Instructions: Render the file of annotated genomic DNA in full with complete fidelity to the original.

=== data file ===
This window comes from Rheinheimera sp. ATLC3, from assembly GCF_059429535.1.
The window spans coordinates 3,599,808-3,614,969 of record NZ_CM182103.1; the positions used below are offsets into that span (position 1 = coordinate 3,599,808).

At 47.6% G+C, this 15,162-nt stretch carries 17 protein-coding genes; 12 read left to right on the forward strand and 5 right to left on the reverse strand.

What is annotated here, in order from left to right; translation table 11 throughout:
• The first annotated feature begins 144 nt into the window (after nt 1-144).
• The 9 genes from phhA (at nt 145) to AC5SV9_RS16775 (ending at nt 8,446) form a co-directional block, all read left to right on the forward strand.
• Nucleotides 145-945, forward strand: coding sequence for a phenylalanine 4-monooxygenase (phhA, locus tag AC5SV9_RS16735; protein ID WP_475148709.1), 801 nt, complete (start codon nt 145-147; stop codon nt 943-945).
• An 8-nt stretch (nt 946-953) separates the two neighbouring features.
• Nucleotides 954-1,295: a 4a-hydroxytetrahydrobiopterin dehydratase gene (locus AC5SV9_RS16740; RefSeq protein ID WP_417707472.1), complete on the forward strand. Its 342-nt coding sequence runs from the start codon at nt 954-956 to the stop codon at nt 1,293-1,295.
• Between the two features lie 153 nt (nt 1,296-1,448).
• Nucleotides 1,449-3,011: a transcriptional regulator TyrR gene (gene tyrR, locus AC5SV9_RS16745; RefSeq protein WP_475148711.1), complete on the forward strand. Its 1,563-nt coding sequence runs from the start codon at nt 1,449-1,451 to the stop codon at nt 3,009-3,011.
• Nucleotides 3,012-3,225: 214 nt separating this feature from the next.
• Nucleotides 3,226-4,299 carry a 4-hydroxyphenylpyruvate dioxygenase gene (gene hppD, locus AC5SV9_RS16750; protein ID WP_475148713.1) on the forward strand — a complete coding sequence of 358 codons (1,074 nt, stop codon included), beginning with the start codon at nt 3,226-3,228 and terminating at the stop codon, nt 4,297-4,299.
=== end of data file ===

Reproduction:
This window comes from Rheinheimera sp. ATLC3, from assembly GCF_059429535.1.
The window spans coordinates 3,599,808-3,614,969 of record NZ_CM182103.1; the positions used below are offsets into that span (position 1 = coordinate 3,599,808).

At 47.6% G+C, this 15,162-nt stretch carries 17 protein-coding genes; 12 read left to right on the forward strand and 5 right to left on the reverse strand.

What is annotated here, in order from left to right; translation table 11 throughout:
• The first annotated feature begins 144 nt into the window (after nt 1-144).
• The 9 genes from phhA (at nt 145) to AC5SV9_RS16775 (ending at nt 8,446) form a co-directional block, all read left to right on the forward strand.
• Nucleotides 145-945, forward strand: coding sequence for a phenylalanine 4-monooxygenase (phhA, locus tag AC5SV9_RS16735; protein ID WP_475148709.1), 801 nt, complete (start codon nt 145-147; stop codon nt 943-945).
• An 8-nt stretch (nt 946-953) separates the two neighbouring features.
• Nucleotides 954-1,295: a 4a-hydroxytetrahydrobiopterin dehydratase gene (locus AC5SV9_RS16740; RefSeq protein ID WP_417707472.1), complete on the forward strand. Its 342-nt coding sequence runs from the start codon at nt 954-956 to the stop codon at nt 1,293-1,295.
• Between the two features lie 153 nt (nt 1,296-1,448).
• Nucleotides 1,449-3,011: a transcriptional regulator TyrR gene (gene tyrR, locus AC5SV9_RS16745; RefSeq protein WP_475148711.1), complete on the forward strand. Its 1,563-nt coding sequence runs from the start codon at nt 1,449-1,451 to the stop codon at nt 3,009-3,011.
• Nucleotides 3,012-3,225: 214 nt separating this feature from the next.
• Nucleotides 3,226-4,299 carry a 4-hydroxyphenylpyruvate dioxygenase gene (gene hppD, locus AC5SV9_RS16750; protein ID WP_475148713.1) on the forward strand — a complete coding sequence of 358 codons (1,074 nt, stop codon included), beginning with the start codon at nt 3,226-3,228 and terminating at the stop codon, nt 4,297-4,299.